As Moms we judge often. In fact, most of us do it every single day of our lives.
The word "judge" is actually defined this way: "to form an opinion or conclusion about."
We form opinions about people and circumstances, and we come to conclusions about scenarios we observe daily.
This is not always a bad thing.
For instance, as Moms, our highest priority is the safety of our children. When we are out in public, there are many times that we "judge" a book by it's cover. We observe a person's demeanor, the way they are behaving, and make a judgement call on whether we think they should be anywhere in the vicinity of our family.
We also frequently form opinions on a variety of matters, whether good or bad.
This kind of judgement is good - healthy even.
We make a judgement call about the type of friends we want our children to spend vast amounts of time with, or when their screen time borders on excessive.
We form opinions about different feeding, sleeping and parenting techniques, and are quick to let everyone else in on that opinion.
That is when there must be a healthy balance between my personal judgement of an idea and the infringement of another's space.
There have been times when I, as a mother of four, have observed a young mom desperately trying to win at motherhood, and I just want to help.
She tells me how tired she is. How the baby won't sleep. How the toddler isn't eating right. Her life has changed so drastically that she doesn't even recognize herself.
Another parent might complain about their kids' behavior. They talk about the irritability they are dealing with. They are tired of the rudeness that seems to flow from their offspring's mouth.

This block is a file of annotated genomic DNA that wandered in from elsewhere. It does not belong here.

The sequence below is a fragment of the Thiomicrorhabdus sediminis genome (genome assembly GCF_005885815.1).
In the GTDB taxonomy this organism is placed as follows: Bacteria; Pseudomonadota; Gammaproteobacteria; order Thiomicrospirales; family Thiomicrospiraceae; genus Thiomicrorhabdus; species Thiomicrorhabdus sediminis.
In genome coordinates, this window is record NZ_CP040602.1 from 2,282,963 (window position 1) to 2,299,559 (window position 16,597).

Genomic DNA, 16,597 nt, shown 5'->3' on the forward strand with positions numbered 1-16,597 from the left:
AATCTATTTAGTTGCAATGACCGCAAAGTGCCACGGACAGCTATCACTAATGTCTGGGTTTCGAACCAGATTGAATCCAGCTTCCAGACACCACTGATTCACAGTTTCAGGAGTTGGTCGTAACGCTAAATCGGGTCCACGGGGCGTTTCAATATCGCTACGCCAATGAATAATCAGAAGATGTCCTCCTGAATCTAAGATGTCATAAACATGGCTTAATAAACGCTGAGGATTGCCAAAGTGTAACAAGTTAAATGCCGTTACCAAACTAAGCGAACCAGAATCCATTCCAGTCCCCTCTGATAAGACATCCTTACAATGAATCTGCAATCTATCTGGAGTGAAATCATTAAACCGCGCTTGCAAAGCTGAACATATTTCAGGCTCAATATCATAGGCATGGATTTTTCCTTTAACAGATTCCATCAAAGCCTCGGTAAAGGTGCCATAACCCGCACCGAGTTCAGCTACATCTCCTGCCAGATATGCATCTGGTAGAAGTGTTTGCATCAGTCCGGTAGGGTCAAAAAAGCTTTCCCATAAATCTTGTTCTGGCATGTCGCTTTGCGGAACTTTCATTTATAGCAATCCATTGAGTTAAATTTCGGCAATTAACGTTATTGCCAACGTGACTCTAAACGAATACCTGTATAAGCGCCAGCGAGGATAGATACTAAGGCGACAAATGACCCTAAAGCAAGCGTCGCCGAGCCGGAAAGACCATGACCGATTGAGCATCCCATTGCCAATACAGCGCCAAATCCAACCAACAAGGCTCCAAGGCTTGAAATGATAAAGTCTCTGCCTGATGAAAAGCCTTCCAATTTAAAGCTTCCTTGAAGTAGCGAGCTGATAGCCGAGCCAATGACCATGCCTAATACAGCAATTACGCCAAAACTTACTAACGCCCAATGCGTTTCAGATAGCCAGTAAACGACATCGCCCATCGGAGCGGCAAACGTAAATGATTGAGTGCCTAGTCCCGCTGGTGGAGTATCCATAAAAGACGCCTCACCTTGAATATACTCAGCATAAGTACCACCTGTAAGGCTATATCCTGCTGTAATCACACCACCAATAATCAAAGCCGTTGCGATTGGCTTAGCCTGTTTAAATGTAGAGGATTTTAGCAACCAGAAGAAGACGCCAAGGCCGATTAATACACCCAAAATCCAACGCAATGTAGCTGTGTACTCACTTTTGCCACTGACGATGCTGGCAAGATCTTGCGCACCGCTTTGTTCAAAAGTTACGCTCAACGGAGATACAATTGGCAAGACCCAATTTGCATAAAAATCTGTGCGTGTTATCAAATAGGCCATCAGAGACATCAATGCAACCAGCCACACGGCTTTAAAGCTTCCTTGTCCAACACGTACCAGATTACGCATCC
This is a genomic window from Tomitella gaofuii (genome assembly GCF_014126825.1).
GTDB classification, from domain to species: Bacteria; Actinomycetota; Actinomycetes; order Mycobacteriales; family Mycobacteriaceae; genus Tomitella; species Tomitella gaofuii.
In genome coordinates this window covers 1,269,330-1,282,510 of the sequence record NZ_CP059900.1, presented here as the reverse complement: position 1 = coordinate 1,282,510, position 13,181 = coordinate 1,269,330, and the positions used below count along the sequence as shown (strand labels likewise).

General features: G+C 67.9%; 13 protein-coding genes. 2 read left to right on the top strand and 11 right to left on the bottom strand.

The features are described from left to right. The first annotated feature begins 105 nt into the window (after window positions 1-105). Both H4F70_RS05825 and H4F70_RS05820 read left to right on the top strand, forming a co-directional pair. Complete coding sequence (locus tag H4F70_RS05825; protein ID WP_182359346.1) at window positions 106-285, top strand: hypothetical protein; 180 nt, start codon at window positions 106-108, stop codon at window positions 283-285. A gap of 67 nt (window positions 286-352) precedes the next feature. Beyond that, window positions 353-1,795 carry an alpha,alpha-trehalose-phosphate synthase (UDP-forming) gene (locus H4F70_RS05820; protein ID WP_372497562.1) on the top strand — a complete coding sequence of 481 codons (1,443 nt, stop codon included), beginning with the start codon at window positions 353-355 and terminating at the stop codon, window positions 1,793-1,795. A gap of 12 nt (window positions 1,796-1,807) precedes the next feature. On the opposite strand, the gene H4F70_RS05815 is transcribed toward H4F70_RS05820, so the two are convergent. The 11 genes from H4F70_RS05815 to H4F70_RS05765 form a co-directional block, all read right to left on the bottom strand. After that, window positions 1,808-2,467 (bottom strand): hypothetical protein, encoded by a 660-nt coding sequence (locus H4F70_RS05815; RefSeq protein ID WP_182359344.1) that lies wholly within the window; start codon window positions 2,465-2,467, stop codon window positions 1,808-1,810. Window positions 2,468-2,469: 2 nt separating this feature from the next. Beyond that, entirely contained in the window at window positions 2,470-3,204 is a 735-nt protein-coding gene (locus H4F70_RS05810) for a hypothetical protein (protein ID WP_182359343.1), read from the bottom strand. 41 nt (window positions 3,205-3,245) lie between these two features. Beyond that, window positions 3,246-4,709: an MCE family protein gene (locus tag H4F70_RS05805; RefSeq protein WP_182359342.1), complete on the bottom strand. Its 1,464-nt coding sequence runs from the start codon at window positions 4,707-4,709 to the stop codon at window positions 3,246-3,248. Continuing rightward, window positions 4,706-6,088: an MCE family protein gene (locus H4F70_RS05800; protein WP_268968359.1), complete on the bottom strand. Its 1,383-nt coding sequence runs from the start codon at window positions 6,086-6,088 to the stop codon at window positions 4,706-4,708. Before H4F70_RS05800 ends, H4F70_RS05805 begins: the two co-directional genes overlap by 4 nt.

There are times when I bite my tongue. Times when I just listen and nod.
However, there are times when I know I have something to offer this exhausted, worn out mother.
She is waiting silently, expectantly.
So, I lean forward, care and concern in my eyes...
"Have you tried...?" I ask. "Well, yes, I tried that once, and didn't like it," she says. Or, "that doesn't work for me," etc... The responses are all similar.
And, I've learned a little bit from these exchanges.
Most of the time, these tired mommies aren't wanting advice. Yes, there is the occasional one who really wants to know the best decision to make.
However, the scenario they would most often prefer is the one where I listen, I empathize, and then offer a hug and a hot-fudge sundae.
We are all trying so desperately to parent with excellence.
When we become parents, especially for the first time, there are so many lessons to learn.
Our survival in parenting is often due to a great deal of trial and error.
Most moms and dads will land in a somewhat comfortable place when it comes to raising the next generation.
And even if you think that you have a better way to handle their children, you would do better to hear some well-meaning advice.
Let us spend the most energy on raising our own children with honor, respect, and intention. And, when we meet someone that really wants to hear our opinion, may we speak honestly, but carefully.
And, when they neglect our very sound advice, remember to "come to your conclusions" carefully.
After all, who are we to judge? :)